Cover of the new book Touch Me by Susan Lyons; a man and women, naked, embracing

Touch Me

 

BEHIND THE SCENES

By the time I’d written Champagne Rules and Hot in Here, I knew Ann pretty well.

She’s a lawyer who her friends call a workaholic. Well, I have a law degree but chose not to practice law, in part because of the pressure put on lawyers who want to get ahead. Yup, I can relate to Ann. And, with my background in psychology, I’m very interested in seeing how people - both women and men - deal with careers that are exceptionally demanding, when they also have personal needs and wants.

Also, I’m intrigued by the many different interpretations of feminism and women’s lib. Ann’s mother takes it to an extreme, whereas Adonis’s mom, who grew up in the same times, has a completely different view of what it means to be a liberated women. Have you ever heard the expression, “A woman needs a man like a fish needs a bicycle?” Well, I’ve heard it many times. Ann’s mom and Adonis’s mom both quote it, but interpret it differently.

Ann, like so many women, wants a successful career and also longs for love. She has to work out her own priorities - independent of what her mother wants for her - and find the right balance in her life.

I knew Ann needed a man who was the opposite of her mom, so he’d be the catalyst that made her re-examine her life.

I was musing about who this man might be, when I ended up in the dentist’s chair, suffering from very sore jaws. Yes, the stress symptom that triggers Ann’s visit to massage therapist Adonis is one I’ve suffered myself (turns out, it’s not just lawyers who get stressed out; it can happen to writers too!). It was while my dentist explained the problem to me that the beginning of this story popped into my mind. (Thanks, Dr. Mary-Lou!)

Unfortunately, I didn’t end up in the hands of a sexy Greek god massage therapist.

I do apologize to all responsible, professional massage therapists for Adonis’s behavior. I know real therapists don’t give the kind of, uh, treatment he did - but please remember, this is fiction. And fantasy.

I figured after Jenny getting a whole book full of fantasies in Hot in Here, Ann deserved at least one. And, after watching sensible Suze turn into Sexy Suzanne in Champagne Rules, Ann also deserved her chance at being outrageous. Not to mention having sex in the great outdoors. I’ve now used Stanley Park in Vancouver twice for a “sex in the great outdoors” scene.

One of the biggest surprises to me in writing this story was finding out that Ann heard voices in her head. What a pisser it must be to always hear a strict mom-voice lecturing and admonishing you to behave better, work harder, dress differently! But don’t many of us have those voices, whether we call them conscience or “our better judgment”? The trick is, figuring out when to listen and when to tell them to take a hike.

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cont. from left column...

I’m writing this on April 23, 2007 in the airport at Dallas-Fort Worth (drinking Pinot Grigio, my traditional airport drink), on my way to the Romantic Times Convention in Houston. I spent the first part of the trip reading page proofs (that’s what Kensington calls galleys) for Touch Me. Page proofs are where the production people at the publishing house give the author the book “as it will be printed if you don’t change anything” - i.e., this is the last chance to catch anything that the author, editor and copy-editor have missed. Talk about pressure!.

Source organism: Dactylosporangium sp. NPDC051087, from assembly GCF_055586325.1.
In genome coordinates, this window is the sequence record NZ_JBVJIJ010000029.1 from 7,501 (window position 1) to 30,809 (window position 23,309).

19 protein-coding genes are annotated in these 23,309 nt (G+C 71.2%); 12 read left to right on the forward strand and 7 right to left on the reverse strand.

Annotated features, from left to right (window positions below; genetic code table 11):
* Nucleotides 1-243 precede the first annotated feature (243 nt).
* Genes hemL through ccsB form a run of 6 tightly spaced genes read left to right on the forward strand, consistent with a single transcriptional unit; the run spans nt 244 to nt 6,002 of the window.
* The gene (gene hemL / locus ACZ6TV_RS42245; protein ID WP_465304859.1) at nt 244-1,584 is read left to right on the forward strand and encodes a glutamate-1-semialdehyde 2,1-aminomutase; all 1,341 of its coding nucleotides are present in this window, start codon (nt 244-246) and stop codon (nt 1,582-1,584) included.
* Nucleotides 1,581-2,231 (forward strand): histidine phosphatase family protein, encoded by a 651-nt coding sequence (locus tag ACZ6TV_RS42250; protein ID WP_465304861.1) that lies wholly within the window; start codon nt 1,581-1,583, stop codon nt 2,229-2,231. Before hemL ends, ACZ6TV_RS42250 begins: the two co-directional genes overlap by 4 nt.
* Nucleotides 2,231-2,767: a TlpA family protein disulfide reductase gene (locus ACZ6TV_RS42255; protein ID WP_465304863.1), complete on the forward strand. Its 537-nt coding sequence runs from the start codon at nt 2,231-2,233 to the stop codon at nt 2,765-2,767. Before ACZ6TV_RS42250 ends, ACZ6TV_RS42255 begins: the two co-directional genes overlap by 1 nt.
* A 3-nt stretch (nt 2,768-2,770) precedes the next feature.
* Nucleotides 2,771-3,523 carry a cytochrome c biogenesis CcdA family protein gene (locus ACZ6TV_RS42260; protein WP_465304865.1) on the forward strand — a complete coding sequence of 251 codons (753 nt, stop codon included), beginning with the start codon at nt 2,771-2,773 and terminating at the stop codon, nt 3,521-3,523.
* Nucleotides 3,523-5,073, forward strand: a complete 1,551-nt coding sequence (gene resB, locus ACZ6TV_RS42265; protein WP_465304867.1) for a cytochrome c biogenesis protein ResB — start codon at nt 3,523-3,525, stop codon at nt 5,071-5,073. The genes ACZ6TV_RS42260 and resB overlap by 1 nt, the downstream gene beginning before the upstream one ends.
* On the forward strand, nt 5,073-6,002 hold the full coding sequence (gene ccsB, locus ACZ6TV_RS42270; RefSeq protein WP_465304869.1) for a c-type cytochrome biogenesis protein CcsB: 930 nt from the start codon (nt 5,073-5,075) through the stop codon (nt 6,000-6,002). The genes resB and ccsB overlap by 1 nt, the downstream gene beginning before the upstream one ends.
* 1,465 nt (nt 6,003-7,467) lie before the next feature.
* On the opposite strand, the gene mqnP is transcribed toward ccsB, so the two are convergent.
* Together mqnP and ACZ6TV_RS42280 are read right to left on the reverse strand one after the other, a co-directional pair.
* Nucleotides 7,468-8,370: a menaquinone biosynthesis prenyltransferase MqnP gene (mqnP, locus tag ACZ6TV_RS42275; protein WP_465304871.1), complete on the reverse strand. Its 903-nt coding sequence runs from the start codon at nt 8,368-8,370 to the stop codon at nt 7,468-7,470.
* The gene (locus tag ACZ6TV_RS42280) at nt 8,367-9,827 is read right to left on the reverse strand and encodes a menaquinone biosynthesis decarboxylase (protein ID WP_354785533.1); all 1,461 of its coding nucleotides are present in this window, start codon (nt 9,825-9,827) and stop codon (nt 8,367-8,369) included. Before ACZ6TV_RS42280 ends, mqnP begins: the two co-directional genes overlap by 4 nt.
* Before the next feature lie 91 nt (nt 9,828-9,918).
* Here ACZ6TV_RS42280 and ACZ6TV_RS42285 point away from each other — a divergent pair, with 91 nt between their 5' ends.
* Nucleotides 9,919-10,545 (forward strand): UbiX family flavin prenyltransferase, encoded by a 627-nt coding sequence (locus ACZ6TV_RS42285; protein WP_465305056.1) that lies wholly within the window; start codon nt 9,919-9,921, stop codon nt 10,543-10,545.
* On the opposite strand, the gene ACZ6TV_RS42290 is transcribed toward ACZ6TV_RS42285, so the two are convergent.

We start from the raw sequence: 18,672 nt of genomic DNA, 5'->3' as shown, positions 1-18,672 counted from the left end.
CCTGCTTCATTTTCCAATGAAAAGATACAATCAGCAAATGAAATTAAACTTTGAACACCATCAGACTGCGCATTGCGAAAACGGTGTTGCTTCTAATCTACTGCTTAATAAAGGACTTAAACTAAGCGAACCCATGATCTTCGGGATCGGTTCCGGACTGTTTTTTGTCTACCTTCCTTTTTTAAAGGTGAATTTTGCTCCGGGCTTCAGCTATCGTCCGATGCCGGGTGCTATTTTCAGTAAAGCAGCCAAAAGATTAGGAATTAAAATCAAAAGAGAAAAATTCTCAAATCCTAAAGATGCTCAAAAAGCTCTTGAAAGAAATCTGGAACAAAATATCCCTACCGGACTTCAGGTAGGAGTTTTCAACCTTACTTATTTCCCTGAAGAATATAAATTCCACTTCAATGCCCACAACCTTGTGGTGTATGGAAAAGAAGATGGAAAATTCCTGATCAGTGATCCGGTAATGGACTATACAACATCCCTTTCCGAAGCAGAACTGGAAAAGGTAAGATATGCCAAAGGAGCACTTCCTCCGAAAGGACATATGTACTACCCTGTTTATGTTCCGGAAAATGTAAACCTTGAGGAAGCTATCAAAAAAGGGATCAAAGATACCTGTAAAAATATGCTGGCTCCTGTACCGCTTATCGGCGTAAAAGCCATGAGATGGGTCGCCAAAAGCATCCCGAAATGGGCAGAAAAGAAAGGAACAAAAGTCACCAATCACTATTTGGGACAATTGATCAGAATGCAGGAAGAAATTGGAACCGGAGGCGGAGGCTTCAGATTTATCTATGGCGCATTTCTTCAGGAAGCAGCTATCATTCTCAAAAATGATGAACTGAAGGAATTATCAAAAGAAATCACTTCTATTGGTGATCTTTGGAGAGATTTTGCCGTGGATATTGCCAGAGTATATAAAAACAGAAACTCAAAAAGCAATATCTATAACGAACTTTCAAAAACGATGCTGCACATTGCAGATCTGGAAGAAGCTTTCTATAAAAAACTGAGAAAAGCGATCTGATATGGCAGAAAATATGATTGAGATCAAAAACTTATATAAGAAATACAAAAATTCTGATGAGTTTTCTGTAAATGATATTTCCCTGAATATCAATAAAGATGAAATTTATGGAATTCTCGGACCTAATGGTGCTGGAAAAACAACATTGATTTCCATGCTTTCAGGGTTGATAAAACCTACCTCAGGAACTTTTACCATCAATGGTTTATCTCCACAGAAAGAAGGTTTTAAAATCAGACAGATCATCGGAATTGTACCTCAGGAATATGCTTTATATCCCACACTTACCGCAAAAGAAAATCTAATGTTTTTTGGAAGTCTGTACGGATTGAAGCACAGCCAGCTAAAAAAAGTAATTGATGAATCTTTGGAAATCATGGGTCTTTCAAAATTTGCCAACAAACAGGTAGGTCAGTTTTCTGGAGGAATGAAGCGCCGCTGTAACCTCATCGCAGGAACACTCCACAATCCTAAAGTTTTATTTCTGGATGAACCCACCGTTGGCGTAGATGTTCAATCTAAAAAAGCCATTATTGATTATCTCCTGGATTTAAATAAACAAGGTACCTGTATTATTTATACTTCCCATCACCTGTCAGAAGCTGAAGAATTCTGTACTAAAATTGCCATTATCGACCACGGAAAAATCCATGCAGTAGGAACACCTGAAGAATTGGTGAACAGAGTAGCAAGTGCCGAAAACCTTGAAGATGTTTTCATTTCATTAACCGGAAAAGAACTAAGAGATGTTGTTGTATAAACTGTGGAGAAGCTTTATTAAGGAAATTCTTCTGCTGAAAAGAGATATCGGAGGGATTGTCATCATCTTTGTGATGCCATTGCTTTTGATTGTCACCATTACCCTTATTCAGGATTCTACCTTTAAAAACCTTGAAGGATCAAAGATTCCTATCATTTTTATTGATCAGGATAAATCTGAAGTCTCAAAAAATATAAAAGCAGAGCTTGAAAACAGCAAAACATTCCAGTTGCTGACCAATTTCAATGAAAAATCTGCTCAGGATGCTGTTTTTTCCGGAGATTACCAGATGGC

It’s almost 10 and a half months since I turned the manuscript in, and it’s wonderful fun reconnecting with Ann (and the other Foursome girls) and remembering what I was thinking when I wrote this book. (“What were you thinking, for God’s sake? Ann hears her mom in her head? Talks to her mom, who’s across the country from her? Not only that, the poor girl has internal dialogues with herself? And on top of that, sometimes this stuff spills over and she says it out loud?” “Yeah, well, that’s just who she is. Forgive me, I’m only the author. All I do is type the stuff the characters tell me.”) OK, what did I say about all of us having voices in our heads?

By the way, when I wrote Ann’s book, I called it Taking Turns on Top, because that’s Ann’s “rule for having sex.” My editor thought the title stunk (well, she phrased it more politely) and I had to agree. We brainstormed and she came up with Touch Me, which is absolutely perfect. Thanks, Hilary! This book is about how Adonis touches Ann in so many ways - yes, physically, and definitely sexually, but also how he touches her mind, heart and soul. I love the cover that the fabulous Kristine Mills-Noble and Hilary chose. It’s so feminine, and reflects the way Ann gets in touch with her feminine, sensual side.

And now I can’t wait to read Rina’s story, the fourth and final book in the series. I turned it in last August and it’s scheduled for release in February 2008. I called it Lights Off, because those are Rina’s rules for sex. My editor again disagreed (“OK, girl, face it, you stink at titles.” [No, that’s not Hilary, that’s my internal voice.] “Whatever. I can live with it, because I write awesome books. So there!”)  It’s currently untitled, just waiting for the perfect idea. I haven’t seen the cover yet, and I’m waiting with baited breath. (“Where did that weird term come from? What does it mean? Wouldn’t it make a great title?” “Yeah, yeah, don’t distract me, I’m trying to finish this thing before they call my flight.”) Anyhow, I know that Kristine and Hilary will choose something absolutely fabulous.

I hope you’re waiting with baited breath too. Yeah, go on, bait that breath! Hint, hint, a little Pinot Grigio doesn’t hurt.